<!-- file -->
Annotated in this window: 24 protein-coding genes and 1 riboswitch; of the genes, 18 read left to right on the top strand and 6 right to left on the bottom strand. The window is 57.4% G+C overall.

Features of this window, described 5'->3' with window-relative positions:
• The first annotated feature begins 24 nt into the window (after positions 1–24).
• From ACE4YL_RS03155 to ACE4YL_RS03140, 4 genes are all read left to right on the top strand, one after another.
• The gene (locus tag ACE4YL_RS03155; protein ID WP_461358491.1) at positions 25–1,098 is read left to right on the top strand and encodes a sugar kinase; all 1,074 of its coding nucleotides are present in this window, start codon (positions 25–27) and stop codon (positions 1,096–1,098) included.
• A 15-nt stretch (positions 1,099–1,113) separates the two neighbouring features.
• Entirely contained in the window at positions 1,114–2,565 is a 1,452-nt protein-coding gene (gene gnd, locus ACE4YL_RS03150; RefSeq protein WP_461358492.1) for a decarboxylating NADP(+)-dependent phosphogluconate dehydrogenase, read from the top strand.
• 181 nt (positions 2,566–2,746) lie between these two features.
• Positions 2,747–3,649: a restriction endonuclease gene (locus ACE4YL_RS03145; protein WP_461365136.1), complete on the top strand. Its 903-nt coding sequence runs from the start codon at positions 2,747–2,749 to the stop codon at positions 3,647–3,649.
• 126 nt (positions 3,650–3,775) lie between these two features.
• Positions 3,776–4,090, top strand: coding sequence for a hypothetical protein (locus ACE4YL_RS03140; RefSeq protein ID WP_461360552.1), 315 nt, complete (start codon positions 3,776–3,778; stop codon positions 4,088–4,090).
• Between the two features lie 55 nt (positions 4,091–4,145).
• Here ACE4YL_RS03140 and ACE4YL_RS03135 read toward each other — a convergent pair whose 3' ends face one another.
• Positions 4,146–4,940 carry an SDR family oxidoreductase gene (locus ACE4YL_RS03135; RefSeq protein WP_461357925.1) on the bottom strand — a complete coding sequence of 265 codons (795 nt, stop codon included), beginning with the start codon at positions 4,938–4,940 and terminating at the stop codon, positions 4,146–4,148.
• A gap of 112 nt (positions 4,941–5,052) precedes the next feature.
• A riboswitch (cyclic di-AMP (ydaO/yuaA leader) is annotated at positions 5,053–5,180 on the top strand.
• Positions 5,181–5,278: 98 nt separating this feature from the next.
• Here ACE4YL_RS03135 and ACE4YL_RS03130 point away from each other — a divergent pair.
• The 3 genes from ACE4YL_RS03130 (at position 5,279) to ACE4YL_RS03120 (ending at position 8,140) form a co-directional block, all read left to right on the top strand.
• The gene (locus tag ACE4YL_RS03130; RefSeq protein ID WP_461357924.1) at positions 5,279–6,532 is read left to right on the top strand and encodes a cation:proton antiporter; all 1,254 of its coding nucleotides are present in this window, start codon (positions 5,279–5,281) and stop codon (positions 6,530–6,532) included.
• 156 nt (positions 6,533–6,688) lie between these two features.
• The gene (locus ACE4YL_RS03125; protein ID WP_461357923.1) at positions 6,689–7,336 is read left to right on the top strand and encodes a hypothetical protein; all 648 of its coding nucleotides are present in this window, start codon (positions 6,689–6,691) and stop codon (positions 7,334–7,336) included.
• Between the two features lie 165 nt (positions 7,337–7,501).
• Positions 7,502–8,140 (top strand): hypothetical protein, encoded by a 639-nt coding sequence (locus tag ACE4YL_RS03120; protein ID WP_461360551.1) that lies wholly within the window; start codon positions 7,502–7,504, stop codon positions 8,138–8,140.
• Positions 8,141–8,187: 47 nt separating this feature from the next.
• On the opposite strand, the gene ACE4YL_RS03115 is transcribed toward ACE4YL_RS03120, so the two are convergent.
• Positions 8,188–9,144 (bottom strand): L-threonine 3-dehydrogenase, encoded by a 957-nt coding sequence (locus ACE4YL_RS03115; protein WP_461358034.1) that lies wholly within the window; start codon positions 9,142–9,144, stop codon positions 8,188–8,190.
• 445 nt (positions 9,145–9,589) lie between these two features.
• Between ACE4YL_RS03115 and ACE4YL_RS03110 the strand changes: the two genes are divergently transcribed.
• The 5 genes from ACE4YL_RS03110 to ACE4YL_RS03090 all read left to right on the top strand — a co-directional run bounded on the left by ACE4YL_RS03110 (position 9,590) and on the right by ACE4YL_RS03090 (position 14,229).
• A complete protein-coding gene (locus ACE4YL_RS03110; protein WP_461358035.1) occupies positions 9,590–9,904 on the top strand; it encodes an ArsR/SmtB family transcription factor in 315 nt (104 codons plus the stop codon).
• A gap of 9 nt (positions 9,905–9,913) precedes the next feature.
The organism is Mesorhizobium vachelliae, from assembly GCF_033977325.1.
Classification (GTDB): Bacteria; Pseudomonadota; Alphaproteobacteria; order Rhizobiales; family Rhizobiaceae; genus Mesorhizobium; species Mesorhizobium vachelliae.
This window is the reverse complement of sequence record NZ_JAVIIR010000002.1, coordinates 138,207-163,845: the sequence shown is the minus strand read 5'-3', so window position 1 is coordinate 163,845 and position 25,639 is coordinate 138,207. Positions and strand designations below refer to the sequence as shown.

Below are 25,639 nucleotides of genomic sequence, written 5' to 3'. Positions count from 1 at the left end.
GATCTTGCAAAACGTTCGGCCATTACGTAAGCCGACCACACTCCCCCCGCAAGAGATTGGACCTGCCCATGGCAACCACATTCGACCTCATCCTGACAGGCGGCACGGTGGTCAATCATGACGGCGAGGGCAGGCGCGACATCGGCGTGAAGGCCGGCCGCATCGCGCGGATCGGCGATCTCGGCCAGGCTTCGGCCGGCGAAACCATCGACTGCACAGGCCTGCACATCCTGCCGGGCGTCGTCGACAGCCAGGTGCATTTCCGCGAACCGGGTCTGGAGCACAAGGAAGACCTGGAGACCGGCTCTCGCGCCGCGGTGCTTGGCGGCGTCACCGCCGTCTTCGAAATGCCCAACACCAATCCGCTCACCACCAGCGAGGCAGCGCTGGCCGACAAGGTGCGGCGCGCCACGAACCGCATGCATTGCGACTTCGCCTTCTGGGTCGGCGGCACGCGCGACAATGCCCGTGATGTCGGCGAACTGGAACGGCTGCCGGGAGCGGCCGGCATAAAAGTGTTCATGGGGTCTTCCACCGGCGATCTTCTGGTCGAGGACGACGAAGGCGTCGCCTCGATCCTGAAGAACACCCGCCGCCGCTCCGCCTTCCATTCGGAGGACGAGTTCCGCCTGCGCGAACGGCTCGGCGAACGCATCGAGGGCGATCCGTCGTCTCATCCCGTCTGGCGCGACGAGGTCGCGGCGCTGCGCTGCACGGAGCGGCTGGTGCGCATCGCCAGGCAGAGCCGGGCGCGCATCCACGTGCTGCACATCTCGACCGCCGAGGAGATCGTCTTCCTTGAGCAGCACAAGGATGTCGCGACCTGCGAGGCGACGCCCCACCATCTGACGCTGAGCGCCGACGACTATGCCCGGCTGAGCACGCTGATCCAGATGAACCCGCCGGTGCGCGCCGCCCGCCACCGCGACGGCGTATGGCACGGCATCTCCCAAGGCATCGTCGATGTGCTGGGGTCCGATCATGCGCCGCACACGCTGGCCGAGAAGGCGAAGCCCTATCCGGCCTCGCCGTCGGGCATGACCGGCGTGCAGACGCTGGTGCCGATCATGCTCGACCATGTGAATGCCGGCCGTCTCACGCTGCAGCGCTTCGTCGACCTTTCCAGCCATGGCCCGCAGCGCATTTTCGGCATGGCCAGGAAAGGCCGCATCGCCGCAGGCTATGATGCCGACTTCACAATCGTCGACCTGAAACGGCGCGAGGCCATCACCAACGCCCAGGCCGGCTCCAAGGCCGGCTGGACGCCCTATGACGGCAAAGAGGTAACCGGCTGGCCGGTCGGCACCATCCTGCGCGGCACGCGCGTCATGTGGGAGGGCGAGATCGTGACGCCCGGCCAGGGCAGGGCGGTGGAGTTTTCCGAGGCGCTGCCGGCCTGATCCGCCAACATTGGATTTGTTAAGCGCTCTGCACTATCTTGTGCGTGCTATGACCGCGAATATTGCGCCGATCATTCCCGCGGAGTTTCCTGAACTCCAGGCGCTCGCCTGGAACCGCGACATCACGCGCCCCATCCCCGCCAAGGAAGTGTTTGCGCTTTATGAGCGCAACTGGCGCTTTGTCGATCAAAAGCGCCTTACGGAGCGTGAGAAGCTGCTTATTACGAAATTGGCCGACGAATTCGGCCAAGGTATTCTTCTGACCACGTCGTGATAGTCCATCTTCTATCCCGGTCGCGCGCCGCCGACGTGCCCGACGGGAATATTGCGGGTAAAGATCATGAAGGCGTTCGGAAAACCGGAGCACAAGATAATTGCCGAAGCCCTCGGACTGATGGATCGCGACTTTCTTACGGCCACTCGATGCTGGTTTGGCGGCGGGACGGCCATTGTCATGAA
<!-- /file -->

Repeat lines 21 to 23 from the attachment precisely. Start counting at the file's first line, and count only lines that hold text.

• 156 nt (positions 6,533–6,688) lie between these two features.
• The gene (locus ACE4YL_RS03125; protein ID WP_461357923.1) at positions 6,689–7,336 is read left to right on the top strand and encodes a hypothetical protein; all 648 of its coding nucleotides are present in this window, start codon (positions 6,689–6,691) and stop codon (positions 7,334–7,336) included.
• Between the two features lie 165 nt (positions 7,337–7,501).